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Neurocrit Care. 2009;11(2):183-9. doi: 10.1007/s12028-009-9232-x. Epub 2009 May 27.

Diabetes mellitus increases risk of vasospasm following aneurysmal subarachnoid hemorrhage independent of glycemic control.

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  • 1Division of Neurosurgery, Department of Surgery, University of Vermont, 111 Colchester Ave, Fletcher 5, Burlington, VT 05401, USA.



Symptomatic cerebral vasospasm (SCV) is a morbid sequela of subarachnoid hemorrhage (SAH). Its etiology is multifactorial and predicting onset can be challenging. Diabetes mellitus (DM) is known to affect vasoactive properties of vessels, but it has not been definitively correlated with SCV. We report that pre-existing DM is independently and strongly correlated with SCV, despite intensive glycemic control.


This is a retrospective chart review of all patients with aneurysmal subarachnoid hemorrhage (aSAH) admitted to a single academic medical center between January 2002 and January 2008 (n = 145). Patients presenting greater than 14 days after ictus, as well as those not surviving the first 3 days post-ictus were excluded from analysis. Remaining patients (n = 113) were assessed for study parameters including pre-existing DM, mean daily blood glucose, and additional known correlates to SCV. Multivariate analysis was performed to assess risk factors for SCV development. The primary outcome measure was SCV, defined as neurological change in conjunction with evidence of vessel spasm by either angiography or transcranial ultrasound.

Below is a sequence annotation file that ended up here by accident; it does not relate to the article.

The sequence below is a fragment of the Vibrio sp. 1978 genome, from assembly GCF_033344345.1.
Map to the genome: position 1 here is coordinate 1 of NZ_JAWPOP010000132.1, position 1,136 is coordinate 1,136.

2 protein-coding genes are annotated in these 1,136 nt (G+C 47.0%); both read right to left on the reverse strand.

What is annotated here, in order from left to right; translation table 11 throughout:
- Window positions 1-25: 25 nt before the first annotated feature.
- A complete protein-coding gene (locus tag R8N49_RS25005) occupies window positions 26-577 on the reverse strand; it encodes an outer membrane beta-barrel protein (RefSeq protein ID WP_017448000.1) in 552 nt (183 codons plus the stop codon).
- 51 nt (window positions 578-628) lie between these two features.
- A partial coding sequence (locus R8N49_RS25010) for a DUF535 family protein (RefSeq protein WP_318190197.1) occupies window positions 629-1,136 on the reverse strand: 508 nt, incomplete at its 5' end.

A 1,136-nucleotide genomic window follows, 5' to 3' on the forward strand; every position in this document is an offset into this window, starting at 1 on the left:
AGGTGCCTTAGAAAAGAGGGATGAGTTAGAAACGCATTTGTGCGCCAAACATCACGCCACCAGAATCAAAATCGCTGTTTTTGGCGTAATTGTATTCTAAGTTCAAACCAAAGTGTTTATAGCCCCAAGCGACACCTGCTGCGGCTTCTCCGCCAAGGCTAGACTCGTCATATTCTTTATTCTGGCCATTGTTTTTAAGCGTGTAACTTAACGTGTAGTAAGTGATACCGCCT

Of 113 patients included in the study, 42 (37%) had SCV. Patients with DM (80% incidence of SCV) had an increased risk of subsequently developing SCV (OR 9.90, P = 0.031). Elevated blood glucose was not associated with increased risk of vasospasm and no difference in glycemic control was noted between patients with or without DM. SCV resulted in worsened mortality and Glasgow Outcome Score for survivors (P < 0.005).


In this group of patients with SAH, diabetes mellitus is identified as a risk factor for development of SCV. Blood glucose management during hospitalization was similar in diabetics and non-diabetics, suggesting that the longstanding effects of microvascular disease may be more relevant in the development of SCV then acute glycemic control in these patients.

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